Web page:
Sita was shocked and refused to do any such thing and that it was an insult to her. If she was to go back with Ram, it would be without question or doubt. If not, there was no point in continuing the relationship. Moreover, she wanted to know how Ram would prove his purity for all the time he stayed away from her. The rules were same for both of them.
With no sane answer, Ram just stated that she should comply with her husband’s wish without any question. Disgusted with such act of injustice to humiliate her, Sita filed for a divorce and parted ways with Ram who was adamant not to take her back with him unless the test was done.
Later, she started a new life on her own, living with her head held high. Abandonment was out of question.
The story unfolds how Ram abandoned a pregnant Sita because a washerman reinstated the doubt on her chastity. After the initial shock and disbelief, Sita took shelter in Valmiki’s ashram where she gave birth to twins Luv and Kush.
A single but confident mother, Sita brought up her sons to become sensible gentlemen and never shied from telling her children about their father nor did she hide them from Ram.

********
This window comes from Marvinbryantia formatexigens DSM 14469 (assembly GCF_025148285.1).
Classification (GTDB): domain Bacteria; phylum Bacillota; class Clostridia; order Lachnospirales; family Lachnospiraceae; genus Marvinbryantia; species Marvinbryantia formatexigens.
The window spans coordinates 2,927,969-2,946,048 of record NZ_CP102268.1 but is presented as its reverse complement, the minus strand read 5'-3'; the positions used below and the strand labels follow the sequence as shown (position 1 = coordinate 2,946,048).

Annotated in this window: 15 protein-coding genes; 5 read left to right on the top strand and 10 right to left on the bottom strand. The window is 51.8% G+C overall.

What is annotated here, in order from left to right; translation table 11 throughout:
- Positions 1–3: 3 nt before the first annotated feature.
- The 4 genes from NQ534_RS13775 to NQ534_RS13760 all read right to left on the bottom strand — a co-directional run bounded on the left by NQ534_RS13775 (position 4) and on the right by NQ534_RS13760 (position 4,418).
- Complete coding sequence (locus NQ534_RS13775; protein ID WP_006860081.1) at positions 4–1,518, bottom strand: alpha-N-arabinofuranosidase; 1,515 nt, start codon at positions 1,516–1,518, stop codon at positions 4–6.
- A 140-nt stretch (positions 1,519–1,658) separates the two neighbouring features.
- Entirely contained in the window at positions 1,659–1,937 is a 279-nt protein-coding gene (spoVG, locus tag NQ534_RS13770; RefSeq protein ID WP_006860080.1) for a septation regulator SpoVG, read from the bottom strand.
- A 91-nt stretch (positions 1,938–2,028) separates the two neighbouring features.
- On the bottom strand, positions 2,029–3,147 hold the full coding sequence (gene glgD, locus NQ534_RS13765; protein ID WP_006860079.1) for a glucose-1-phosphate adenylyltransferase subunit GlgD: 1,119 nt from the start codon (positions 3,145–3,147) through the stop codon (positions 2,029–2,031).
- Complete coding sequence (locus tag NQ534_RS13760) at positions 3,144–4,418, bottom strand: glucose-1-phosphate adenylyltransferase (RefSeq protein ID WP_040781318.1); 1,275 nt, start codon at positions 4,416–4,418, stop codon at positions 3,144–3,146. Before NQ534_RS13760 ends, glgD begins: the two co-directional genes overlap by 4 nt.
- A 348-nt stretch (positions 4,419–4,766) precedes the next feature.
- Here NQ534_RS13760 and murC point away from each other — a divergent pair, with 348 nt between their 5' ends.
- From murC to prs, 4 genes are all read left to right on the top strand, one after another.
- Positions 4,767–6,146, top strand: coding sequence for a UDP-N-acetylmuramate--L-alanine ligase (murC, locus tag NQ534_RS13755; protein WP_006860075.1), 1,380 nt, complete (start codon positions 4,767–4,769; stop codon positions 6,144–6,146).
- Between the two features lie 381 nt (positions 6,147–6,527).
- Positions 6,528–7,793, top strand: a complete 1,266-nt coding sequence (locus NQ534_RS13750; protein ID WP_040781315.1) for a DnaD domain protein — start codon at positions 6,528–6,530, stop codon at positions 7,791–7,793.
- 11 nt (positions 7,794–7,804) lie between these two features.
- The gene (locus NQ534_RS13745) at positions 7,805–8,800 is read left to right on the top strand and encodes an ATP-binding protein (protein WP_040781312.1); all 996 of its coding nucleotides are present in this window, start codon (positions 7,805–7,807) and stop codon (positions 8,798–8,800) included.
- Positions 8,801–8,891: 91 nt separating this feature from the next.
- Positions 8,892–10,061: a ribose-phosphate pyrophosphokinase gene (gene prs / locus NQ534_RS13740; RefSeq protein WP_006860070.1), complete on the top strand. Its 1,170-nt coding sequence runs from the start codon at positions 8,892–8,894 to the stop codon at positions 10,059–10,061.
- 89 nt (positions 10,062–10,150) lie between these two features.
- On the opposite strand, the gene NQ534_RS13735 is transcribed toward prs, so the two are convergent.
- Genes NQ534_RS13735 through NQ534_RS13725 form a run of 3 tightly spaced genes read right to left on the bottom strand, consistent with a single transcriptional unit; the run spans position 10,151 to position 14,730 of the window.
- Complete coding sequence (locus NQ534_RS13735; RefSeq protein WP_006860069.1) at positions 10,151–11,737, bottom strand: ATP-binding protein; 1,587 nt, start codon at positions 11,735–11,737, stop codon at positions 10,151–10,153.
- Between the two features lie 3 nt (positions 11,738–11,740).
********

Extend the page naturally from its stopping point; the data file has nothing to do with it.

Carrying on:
While Ram pined not only for Sita but also his children, Sita went on to become a wise and learned Rishika under the guidance of Valmiki. She devoted her life towards betterment of women in the society especially victims of marriage. She even led the campaign to institute laws abolishing harassment and violence against women which was supported by Mandodari (wife of Ravan), Surpanakha, Koushalya, Urmila (Lakshman’s wife), Tara (Vali’s wife), Ruma (wife of Sugriv) and Ahalya (Maharishi Gautama’s wife). The feminist movement began in India.
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A woman who is trying to improve herself as a person, a mother, a researcher,
These thoughts always wandered in my mind when I thought of Ramayana and this article of yours has been expressive in bringing out the feminine approach towards injustice.Nice write-up !
Thank you so much. I am glad we have similar thoughts.
Interesting read!Ramayana in a totally different persepective!
Sounds so much similar to present day TV soaps. Single mother, separation etc. The way of expressing a king called Ram is hurting the sentiments aa he our Lord… Next women are shown all powerful with Site as the woman whose birth was to finish the evil that’s Ravan.
I dislike it.
Thank you for your opinion.